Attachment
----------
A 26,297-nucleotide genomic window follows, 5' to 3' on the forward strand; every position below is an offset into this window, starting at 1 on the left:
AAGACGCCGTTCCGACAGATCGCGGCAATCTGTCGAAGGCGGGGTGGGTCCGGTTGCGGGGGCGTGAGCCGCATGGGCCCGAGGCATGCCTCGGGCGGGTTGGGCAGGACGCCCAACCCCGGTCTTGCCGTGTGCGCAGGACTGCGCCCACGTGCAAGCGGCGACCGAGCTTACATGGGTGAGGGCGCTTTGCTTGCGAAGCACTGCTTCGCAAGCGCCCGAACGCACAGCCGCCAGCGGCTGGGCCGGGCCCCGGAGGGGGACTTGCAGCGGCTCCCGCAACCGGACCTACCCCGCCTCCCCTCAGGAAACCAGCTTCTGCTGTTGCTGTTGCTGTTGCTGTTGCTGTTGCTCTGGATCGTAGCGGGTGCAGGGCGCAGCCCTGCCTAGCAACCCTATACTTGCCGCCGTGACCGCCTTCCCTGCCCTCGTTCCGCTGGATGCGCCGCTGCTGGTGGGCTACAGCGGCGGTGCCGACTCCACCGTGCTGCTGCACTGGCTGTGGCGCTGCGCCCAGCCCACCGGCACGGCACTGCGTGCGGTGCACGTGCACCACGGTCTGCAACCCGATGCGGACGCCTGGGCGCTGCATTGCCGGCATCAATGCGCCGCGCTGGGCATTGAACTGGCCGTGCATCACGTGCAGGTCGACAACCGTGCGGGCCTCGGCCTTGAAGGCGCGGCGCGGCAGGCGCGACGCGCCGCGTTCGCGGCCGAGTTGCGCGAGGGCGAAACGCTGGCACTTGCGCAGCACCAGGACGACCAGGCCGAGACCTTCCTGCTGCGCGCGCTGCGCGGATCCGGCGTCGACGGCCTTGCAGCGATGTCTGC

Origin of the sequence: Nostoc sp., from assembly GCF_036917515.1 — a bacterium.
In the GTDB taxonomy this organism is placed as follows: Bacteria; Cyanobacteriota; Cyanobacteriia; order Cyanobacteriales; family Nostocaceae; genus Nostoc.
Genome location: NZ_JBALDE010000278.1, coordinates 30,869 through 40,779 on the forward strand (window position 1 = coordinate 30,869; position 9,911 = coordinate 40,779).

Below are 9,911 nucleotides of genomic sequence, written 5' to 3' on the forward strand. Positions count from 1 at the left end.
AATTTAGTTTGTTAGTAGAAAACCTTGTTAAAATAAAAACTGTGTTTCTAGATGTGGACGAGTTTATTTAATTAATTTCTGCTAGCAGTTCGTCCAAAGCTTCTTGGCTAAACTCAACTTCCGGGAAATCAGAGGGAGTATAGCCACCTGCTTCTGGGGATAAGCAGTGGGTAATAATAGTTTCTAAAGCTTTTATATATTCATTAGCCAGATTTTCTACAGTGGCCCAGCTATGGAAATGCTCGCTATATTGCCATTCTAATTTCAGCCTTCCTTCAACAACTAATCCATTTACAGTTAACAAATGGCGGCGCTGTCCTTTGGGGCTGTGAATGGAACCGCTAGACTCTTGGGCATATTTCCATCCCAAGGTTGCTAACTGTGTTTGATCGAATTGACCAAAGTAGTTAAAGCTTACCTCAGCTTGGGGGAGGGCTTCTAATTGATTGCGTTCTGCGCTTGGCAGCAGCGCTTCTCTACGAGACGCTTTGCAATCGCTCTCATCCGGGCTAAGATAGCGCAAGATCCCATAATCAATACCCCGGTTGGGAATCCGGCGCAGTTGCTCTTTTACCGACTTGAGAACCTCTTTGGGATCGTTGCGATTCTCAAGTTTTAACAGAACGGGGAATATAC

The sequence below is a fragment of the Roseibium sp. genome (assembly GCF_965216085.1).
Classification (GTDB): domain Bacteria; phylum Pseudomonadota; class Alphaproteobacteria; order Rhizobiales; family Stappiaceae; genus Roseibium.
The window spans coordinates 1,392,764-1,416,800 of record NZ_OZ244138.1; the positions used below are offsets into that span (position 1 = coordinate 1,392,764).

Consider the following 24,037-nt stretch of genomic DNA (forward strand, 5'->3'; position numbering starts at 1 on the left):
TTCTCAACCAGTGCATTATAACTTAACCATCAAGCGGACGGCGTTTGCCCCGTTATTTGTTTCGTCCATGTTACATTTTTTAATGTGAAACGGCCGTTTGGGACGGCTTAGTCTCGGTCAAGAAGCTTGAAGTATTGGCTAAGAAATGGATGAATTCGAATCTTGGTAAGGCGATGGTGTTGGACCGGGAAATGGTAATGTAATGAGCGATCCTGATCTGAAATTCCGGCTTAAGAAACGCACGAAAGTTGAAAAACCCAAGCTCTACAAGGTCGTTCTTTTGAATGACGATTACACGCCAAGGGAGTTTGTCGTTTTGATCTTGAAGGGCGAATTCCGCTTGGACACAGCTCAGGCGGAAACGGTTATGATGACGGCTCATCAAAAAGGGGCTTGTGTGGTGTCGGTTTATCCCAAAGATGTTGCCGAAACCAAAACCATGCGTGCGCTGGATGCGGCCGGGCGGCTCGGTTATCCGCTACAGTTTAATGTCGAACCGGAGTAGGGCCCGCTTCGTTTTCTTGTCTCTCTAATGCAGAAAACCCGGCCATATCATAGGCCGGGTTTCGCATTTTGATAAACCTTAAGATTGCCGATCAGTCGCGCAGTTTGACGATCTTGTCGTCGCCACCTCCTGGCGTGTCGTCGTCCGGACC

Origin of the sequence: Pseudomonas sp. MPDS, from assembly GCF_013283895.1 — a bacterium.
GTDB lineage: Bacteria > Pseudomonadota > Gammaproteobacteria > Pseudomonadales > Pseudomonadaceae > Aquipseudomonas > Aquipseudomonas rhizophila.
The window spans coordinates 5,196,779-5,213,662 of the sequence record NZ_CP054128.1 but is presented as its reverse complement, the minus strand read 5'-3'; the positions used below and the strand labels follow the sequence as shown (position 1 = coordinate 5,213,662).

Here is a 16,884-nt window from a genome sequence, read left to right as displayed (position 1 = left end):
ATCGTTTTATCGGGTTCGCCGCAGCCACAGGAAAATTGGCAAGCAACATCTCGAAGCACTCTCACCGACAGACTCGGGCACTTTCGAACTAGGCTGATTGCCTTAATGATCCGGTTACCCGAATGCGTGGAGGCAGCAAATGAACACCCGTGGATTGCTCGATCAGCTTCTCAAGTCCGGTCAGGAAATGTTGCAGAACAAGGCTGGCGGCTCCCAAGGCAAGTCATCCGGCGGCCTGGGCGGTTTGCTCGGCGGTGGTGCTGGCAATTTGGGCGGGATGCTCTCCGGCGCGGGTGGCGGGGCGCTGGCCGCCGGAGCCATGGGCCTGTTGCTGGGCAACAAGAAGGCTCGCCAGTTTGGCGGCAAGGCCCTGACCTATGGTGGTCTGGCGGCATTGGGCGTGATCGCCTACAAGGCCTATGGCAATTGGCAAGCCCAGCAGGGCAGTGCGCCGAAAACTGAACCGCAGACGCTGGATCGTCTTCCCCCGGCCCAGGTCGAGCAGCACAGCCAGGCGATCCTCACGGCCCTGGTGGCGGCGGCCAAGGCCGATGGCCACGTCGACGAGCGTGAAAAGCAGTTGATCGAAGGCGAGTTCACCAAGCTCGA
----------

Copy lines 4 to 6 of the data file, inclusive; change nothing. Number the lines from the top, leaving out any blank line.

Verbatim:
In the GTDB taxonomy this organism is placed as follows: Bacteria; Cyanobacteriota; Cyanobacteriia; order Cyanobacteriales; family Nostocaceae; genus Nostoc.
Genome location: NZ_JBALDE010000278.1, coordinates 30,869 through 40,779 on the forward strand (window position 1 = coordinate 30,869; position 9,911 = coordinate 40,779).

Below are 9,911 nucleotides of genomic sequence, written 5' to 3' on the forward strand. Positions count from 1 at the left end.